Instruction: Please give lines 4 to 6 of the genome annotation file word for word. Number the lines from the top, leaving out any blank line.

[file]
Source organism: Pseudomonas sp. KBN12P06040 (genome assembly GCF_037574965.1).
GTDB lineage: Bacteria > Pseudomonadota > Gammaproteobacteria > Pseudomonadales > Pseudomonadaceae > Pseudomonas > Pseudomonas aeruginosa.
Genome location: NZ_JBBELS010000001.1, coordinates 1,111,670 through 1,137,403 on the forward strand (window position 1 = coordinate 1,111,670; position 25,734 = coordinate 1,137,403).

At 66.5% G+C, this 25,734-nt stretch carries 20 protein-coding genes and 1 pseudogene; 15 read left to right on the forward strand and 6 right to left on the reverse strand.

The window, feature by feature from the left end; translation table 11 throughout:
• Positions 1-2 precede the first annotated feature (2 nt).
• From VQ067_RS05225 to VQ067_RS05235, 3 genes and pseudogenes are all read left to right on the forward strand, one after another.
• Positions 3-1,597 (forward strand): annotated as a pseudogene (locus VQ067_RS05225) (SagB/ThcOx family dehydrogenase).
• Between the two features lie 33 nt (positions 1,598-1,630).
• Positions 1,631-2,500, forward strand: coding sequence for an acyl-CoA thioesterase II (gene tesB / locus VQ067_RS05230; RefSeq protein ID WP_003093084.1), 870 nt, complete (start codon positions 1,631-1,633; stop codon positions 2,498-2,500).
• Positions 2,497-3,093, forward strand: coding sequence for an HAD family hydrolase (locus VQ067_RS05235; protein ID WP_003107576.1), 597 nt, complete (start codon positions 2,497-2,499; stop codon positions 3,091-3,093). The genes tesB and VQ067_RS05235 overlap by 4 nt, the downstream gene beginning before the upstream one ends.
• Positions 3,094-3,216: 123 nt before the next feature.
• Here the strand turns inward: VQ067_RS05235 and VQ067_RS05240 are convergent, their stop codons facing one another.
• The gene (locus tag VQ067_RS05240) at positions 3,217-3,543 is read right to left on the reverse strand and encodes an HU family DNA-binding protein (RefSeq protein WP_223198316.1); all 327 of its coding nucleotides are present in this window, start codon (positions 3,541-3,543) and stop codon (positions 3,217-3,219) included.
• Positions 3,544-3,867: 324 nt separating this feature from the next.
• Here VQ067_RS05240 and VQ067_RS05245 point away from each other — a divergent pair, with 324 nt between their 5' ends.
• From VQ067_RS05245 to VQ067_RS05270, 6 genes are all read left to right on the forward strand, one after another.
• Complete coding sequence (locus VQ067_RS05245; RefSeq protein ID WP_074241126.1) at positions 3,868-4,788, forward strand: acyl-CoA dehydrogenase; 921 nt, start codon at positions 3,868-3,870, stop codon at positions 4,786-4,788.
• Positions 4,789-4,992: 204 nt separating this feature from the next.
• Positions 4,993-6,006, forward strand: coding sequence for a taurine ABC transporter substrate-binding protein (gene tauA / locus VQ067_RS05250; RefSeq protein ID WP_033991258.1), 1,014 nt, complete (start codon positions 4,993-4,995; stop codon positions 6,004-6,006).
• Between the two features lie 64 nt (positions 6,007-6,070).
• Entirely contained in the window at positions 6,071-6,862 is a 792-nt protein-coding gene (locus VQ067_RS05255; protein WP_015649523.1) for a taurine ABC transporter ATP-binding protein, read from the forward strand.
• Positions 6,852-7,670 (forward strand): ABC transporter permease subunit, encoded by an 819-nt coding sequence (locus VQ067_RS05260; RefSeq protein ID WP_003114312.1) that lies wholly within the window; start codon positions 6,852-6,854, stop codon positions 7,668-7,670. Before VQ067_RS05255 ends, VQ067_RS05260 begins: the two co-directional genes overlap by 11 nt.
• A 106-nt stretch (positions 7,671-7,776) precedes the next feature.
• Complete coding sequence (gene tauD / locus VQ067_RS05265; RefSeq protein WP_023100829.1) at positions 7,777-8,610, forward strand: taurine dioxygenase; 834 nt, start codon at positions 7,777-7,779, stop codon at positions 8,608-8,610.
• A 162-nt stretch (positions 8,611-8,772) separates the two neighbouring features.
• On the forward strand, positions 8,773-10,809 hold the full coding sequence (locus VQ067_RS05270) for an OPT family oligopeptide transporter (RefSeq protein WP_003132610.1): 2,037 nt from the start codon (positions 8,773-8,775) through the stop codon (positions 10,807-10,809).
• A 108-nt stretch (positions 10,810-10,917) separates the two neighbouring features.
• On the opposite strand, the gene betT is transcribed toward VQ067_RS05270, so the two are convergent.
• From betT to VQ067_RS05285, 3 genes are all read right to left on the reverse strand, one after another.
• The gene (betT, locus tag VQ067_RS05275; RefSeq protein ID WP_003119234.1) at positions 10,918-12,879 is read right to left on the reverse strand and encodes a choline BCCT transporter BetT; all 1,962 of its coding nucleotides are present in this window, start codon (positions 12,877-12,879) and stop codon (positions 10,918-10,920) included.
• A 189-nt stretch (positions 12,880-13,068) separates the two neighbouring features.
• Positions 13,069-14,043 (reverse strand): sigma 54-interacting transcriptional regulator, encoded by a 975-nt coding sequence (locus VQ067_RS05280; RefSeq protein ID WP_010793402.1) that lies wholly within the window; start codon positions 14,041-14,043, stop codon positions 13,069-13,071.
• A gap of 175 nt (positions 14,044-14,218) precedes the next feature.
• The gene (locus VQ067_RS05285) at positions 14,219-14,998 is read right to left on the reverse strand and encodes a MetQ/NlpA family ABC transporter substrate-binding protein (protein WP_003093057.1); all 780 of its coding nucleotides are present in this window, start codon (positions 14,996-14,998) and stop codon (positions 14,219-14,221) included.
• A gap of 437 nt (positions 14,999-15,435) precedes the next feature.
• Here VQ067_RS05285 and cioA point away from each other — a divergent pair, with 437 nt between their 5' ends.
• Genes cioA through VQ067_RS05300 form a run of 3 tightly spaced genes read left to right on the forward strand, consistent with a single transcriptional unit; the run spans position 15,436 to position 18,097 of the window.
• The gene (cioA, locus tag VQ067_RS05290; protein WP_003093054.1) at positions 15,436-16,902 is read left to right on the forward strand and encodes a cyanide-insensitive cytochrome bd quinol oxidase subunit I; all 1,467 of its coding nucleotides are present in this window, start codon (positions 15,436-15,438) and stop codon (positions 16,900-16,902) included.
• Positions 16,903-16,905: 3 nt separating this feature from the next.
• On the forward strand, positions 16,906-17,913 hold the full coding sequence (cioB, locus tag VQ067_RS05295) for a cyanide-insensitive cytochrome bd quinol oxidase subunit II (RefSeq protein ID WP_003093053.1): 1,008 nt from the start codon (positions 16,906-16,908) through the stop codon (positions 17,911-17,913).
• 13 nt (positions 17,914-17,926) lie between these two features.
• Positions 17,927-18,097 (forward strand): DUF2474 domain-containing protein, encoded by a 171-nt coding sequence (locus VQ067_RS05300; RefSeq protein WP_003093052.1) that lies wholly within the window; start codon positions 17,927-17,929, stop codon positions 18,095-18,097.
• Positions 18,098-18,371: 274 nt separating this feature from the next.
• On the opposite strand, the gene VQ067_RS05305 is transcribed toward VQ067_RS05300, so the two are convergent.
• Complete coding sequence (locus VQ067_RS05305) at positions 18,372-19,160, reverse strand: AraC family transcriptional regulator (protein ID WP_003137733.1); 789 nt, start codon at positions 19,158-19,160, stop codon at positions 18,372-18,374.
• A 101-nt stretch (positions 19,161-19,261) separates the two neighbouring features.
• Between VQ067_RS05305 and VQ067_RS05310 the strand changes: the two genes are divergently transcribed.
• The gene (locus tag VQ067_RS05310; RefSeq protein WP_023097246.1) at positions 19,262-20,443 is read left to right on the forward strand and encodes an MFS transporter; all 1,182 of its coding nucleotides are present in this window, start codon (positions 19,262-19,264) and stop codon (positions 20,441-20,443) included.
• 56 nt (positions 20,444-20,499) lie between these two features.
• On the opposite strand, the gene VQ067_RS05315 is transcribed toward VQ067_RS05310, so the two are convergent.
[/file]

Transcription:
At 66.5% G+C, this 25,734-nt stretch carries 20 protein-coding genes and 1 pseudogene; 15 read left to right on the forward strand and 6 right to left on the reverse strand.

The window, feature by feature from the left end; translation table 11 throughout:
• Positions 1-2 precede the first annotated feature (2 nt).